From bed-bound child to flourishing accountant: Salvador's story

Salvador loves his job as an accountant at Adisa's artisan workshop. The wheelchair-bound 27-year-old beams as he explains how he keeps track of spending and incoming payments.

 

When he's not busy doing the bookkeeping, Salvador helps the other 14 artisans - all of whom have disabilities - make bags, bowls, jewelry and Christmas decorations from recycled newspapers.

"I'm so happy and proud to be where I am now," Salvador said. "I had never imagined I would come this far."

Salvador was born healthy but started suffering from rheumatic arthritis when he was five years old.

His parents were too poor to take him to hospital for treatment so he spent three years confined to his bed. He couldn’t move his arms or legs and his knees were tucked into his chest.

 

He was sure he would never have the chance to go to school and became very depressed. His family's apartment looked set to become his world because the long flight of stairs down to the road meant he couldn’t leave the house without help.
 

But an invite to a meeting at Adisa when he was eight years old turned his life around. Instead of resigning himself to a life in bed, he started getting treatment.

 

He spent the next three years in a hospital in the nearby Spanish colonial city of Antigua, where he had operations on his hips, knees and heels. But he still couldn’t walk and he didn’t have much strength.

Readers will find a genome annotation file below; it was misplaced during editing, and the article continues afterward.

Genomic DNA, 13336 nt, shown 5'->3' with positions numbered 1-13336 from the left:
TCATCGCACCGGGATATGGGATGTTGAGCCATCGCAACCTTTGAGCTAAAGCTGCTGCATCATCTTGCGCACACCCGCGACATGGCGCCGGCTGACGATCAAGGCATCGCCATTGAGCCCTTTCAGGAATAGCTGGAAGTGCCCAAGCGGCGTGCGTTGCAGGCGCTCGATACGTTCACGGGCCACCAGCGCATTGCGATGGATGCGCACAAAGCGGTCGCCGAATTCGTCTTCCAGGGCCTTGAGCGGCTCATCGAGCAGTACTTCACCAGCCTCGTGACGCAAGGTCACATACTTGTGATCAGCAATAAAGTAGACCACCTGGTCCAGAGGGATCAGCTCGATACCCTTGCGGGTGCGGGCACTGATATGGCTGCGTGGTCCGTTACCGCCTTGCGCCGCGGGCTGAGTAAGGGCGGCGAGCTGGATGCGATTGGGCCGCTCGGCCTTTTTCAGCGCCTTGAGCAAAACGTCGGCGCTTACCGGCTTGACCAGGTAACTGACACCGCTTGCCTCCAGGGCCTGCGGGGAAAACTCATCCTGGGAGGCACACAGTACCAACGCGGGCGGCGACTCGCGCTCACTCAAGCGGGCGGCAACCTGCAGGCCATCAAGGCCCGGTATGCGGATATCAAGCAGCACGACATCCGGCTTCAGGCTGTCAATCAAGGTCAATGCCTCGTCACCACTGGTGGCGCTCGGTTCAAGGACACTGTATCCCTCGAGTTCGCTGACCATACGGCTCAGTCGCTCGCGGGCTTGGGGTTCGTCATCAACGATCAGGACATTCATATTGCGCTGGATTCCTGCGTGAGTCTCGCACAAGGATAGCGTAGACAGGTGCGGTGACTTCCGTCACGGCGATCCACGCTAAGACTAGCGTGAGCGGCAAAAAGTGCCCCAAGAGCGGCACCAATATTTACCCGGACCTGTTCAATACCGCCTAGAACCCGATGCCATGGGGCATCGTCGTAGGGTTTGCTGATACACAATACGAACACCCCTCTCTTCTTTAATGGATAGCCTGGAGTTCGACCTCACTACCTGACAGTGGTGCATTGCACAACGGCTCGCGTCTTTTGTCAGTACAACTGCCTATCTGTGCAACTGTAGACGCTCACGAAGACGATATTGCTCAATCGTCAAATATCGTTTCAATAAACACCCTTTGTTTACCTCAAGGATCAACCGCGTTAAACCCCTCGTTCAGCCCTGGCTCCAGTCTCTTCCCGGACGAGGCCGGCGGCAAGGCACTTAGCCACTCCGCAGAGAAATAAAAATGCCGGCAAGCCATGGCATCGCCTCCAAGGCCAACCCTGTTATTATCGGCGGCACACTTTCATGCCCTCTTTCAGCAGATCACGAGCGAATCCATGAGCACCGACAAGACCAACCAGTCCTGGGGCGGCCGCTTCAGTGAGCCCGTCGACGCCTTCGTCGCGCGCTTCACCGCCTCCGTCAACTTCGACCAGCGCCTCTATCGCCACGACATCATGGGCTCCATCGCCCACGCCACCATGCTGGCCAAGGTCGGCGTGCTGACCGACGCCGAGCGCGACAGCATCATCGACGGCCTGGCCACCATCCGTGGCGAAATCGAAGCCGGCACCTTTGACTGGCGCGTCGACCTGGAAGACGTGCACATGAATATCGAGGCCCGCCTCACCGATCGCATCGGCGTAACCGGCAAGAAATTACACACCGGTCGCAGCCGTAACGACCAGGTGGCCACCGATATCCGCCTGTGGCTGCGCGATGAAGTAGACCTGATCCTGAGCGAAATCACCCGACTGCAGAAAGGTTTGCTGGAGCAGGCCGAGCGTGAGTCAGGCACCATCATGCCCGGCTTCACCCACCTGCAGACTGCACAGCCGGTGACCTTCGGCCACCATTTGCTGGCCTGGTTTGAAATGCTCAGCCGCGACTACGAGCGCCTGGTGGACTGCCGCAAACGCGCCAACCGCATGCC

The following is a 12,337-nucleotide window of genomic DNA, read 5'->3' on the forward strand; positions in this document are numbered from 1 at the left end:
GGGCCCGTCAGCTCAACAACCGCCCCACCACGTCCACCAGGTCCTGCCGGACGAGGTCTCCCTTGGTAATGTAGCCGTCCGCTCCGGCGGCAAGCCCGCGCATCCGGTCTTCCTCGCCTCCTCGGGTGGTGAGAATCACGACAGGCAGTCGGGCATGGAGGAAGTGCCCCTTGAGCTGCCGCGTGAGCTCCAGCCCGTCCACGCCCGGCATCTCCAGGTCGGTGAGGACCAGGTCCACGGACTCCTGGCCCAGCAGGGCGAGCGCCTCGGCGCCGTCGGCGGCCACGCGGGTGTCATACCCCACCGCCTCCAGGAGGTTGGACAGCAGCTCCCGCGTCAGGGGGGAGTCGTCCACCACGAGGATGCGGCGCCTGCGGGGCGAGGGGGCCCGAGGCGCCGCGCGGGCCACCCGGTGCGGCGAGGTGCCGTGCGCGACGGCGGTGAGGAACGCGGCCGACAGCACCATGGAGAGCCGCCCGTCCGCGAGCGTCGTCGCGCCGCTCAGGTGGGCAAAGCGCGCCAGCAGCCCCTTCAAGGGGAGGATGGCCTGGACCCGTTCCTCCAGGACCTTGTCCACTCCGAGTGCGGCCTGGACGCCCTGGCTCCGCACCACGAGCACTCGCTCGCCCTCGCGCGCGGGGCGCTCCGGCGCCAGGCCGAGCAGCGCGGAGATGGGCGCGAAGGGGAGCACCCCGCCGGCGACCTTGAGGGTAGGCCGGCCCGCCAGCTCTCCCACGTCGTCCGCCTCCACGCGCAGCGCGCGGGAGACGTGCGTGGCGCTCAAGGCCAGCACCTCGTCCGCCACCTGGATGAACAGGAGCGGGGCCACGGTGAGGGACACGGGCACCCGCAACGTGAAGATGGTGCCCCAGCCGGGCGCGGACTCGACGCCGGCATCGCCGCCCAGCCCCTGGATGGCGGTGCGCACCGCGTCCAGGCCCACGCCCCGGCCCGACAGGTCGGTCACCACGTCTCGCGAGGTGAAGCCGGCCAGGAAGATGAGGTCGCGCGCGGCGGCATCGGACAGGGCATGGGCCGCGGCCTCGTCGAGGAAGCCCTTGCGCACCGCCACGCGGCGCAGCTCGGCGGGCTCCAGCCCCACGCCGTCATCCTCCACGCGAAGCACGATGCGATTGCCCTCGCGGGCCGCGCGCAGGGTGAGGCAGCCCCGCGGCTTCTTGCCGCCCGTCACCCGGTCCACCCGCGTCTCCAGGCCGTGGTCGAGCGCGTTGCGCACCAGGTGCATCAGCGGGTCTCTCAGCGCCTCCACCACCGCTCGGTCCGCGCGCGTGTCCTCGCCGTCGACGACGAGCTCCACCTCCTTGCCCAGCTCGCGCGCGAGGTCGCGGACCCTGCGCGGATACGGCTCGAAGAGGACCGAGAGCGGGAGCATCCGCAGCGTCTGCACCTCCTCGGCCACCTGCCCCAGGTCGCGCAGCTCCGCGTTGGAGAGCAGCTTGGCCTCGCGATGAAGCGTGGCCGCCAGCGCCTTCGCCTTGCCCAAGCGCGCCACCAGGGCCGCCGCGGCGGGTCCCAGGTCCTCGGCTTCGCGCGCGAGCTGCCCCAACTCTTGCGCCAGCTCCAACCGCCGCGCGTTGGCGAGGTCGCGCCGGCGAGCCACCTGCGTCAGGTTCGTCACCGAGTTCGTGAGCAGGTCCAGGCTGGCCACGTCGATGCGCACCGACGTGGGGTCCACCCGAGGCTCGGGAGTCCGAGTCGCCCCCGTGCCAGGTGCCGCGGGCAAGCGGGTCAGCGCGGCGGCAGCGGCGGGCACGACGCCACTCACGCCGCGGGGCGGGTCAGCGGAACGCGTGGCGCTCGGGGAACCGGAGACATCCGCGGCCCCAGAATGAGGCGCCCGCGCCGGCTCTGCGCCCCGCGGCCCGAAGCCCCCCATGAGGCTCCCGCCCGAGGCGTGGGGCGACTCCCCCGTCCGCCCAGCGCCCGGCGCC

When he returned home to the hilly town of Santiago on the shore of Lake Atitlan, Salvador began therapy at Adisa. Argentina, one of Adisa’s founders, encouraged him to attend Atitlán's special education school that Adisa ran at the time.

 

But life was difficult. Santiago Atitlán was not accessible for a wheelchair user so he went back to Antigua, where he lived in a home run by a non-governmental organisation called Transitions for four years.

As a teenager he became increasingly self-conscious and questioned what he had done to deserve his disability. But with help from friends and psychologists, he gradually came to accept his disability not as a limitation, but a challenge. When he was 23 he graduated from high school, where he had studied accounting. That skillset landed him the job at ADISA where his work as an accountant has given him a new lease of life.

 

His job makes him one of only around 2 percent of people with disabilities in Guatemala who are believed to be employed. The best thing about ADISA´s workshop is that it integrates people who would otherwise likely be marginalized, he said.
 

"While they might not take that much money home at the end of the month, it helps them to feel included and it helps their families economically too," he said. "It's a way to get people with disabilities out of their homes and to make them to feel empowered."

 

Salvador has no doubt about the impact Adisa has had on his own life either.

 

¨If it weren’t for Adisa I would probably have stayed at home,¨ he said. ¨I´ve learned so many things that I would never have had the opportunity to learn if it weren’t for Adisa.¨

 

And he has big plans for the future. Salvador is studying business administration at university and dreams of opening his own business one day - something he could never have imagined in his most toughest days as a child.

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